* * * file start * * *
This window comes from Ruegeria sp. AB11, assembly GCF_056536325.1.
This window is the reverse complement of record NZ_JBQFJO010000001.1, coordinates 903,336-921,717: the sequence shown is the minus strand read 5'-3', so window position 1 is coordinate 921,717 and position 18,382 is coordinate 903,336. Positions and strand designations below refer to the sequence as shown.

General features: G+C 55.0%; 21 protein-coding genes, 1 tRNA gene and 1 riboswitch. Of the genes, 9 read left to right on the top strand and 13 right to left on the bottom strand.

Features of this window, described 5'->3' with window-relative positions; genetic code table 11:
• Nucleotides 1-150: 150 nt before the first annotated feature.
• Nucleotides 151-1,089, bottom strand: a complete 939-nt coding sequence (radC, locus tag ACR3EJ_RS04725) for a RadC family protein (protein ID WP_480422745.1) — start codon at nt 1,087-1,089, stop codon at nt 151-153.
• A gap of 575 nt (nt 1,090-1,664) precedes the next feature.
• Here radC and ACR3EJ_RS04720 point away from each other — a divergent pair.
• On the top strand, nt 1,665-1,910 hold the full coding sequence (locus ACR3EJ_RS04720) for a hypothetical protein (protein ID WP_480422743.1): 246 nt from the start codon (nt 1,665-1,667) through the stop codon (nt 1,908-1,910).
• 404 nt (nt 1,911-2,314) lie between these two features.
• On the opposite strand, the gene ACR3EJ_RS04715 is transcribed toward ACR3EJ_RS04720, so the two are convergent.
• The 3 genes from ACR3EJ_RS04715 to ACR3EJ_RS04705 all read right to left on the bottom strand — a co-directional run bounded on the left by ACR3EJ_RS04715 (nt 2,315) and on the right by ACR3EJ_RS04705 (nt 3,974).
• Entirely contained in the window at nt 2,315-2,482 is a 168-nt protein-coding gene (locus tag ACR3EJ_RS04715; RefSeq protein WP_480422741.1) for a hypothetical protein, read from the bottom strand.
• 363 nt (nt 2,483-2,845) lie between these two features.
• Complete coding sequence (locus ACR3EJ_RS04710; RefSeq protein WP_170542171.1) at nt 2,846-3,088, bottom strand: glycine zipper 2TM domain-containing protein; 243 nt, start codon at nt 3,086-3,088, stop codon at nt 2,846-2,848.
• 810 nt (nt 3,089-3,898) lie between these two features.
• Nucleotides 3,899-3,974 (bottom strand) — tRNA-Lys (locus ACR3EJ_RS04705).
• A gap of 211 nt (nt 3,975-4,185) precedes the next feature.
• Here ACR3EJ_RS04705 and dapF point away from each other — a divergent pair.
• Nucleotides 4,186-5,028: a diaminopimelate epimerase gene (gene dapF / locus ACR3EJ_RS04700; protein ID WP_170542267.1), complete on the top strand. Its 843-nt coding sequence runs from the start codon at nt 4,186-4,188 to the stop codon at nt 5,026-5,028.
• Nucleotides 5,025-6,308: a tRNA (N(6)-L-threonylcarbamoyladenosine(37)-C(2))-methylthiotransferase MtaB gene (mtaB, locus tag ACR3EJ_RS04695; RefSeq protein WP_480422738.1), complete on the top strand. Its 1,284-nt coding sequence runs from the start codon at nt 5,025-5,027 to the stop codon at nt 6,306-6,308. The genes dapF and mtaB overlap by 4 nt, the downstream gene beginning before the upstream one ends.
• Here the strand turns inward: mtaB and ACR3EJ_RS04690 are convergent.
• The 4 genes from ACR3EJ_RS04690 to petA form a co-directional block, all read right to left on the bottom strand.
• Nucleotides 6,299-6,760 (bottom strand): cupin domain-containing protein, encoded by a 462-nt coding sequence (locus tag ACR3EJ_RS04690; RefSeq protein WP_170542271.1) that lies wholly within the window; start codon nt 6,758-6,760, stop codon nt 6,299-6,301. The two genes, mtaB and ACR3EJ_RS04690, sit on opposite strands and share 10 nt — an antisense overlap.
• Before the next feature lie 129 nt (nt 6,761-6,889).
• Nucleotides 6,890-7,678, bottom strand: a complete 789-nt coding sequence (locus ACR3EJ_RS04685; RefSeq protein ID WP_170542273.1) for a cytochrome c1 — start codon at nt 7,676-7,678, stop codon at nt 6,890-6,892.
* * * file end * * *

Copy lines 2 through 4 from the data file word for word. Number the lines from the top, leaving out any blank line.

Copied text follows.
This window is the reverse complement of record NZ_JBQFJO010000001.1, coordinates 903,336-921,717: the sequence shown is the minus strand read 5'-3', so window position 1 is coordinate 921,717 and position 18,382 is coordinate 903,336. Positions and strand designations below refer to the sequence as shown.

General features: G+C 55.0%; 21 protein-coding genes, 1 tRNA gene and 1 riboswitch. Of the genes, 9 read left to right on the top strand and 13 right to left on the bottom strand.

Features of this window, described 5'->3' with window-relative positions; genetic code table 11: